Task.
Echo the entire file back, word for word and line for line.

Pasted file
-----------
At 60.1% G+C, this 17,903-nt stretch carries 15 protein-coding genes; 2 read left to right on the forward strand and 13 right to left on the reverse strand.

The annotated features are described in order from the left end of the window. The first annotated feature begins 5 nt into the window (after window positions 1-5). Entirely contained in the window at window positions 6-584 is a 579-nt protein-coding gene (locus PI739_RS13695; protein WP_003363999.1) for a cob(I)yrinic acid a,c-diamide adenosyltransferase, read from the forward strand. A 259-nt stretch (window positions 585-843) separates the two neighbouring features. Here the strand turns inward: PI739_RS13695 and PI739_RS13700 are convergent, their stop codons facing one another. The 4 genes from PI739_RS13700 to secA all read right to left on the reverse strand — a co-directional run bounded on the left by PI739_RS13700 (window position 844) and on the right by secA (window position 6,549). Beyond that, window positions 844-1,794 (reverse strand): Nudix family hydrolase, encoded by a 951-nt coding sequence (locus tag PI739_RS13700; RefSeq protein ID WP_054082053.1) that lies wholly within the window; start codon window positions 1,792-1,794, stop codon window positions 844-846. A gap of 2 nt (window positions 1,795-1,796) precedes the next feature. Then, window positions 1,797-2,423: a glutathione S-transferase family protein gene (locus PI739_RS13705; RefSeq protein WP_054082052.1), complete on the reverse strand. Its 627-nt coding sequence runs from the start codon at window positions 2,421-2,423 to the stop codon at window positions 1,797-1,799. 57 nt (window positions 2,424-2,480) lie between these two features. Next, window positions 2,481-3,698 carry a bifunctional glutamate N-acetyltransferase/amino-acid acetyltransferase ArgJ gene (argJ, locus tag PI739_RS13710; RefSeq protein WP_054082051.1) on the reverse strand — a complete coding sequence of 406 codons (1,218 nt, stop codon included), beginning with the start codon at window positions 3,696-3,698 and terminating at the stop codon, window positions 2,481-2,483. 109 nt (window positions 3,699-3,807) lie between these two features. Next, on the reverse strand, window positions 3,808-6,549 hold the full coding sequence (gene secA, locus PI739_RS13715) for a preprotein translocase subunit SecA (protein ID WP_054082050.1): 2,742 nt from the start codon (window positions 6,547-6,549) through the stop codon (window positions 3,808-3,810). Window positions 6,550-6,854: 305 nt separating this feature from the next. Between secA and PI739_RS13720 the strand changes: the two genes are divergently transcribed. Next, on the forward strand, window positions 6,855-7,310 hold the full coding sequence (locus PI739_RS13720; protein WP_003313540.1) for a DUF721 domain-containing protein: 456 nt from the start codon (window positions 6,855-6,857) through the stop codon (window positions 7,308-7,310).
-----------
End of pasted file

At 60.1% G+C, this 17,903-nt stretch carries 15 protein-coding genes; 2 read left to right on the forward strand and 13 right to left on the reverse strand.

The annotated features are described in order from the left end of the window. The first annotated feature begins 5 nt into the window (after window positions 1-5). Entirely contained in the window at window positions 6-584 is a 579-nt protein-coding gene (locus PI739_RS13695; protein WP_003363999.1) for a cob(I)yrinic acid a,c-diamide adenosyltransferase, read from the forward strand. A 259-nt stretch (window positions 585-843) separates the two neighbouring features. Here the strand turns inward: PI739_RS13695 and PI739_RS13700 are convergent, their stop codons facing one another. The 4 genes from PI739_RS13700 to secA all read right to left on the reverse strand — a co-directional run bounded on the left by PI739_RS13700 (window position 844) and on the right by secA (window position 6,549). Beyond that, window positions 844-1,794 (reverse strand): Nudix family hydrolase, encoded by a 951-nt coding sequence (locus tag PI739_RS13700; RefSeq protein ID WP_054082053.1) that lies wholly within the window; start codon window positions 1,792-1,794, stop codon window positions 844-846. A gap of 2 nt (window positions 1,795-1,796) precedes the next feature. Then, window positions 1,797-2,423: a glutathione S-transferase family protein gene (locus PI739_RS13705; RefSeq protein WP_054082052.1), complete on the reverse strand. Its 627-nt coding sequence runs from the start codon at window positions 2,421-2,423 to the stop codon at window positions 1,797-1,799. 57 nt (window positions 2,424-2,480) lie between these two features. Next, window positions 2,481-3,698 carry a bifunctional glutamate N-acetyltransferase/amino-acid acetyltransferase ArgJ gene (argJ, locus tag PI739_RS13710; RefSeq protein WP_054082051.1) on the reverse strand — a complete coding sequence of 406 codons (1,218 nt, stop codon included), beginning with the start codon at window positions 3,696-3,698 and terminating at the stop codon, window positions 2,481-2,483. 109 nt (window positions 3,699-3,807) lie between these two features. Next, on the reverse strand, window positions 3,808-6,549 hold the full coding sequence (gene secA, locus PI739_RS13715) for a preprotein translocase subunit SecA (protein ID WP_054082050.1): 2,742 nt from the start codon (window positions 6,547-6,549) through the stop codon (window positions 3,808-3,810). Window positions 6,550-6,854: 305 nt separating this feature from the next. Between secA and PI739_RS13720 the strand changes: the two genes are divergently transcribed. Next, on the forward strand, window positions 6,855-7,310 hold the full coding sequence (locus PI739_RS13720; protein WP_003313540.1) for a DUF721 domain-containing protein: 456 nt from the start codon (window positions 6,855-6,857) through the stop codon (window positions 7,308-7,310).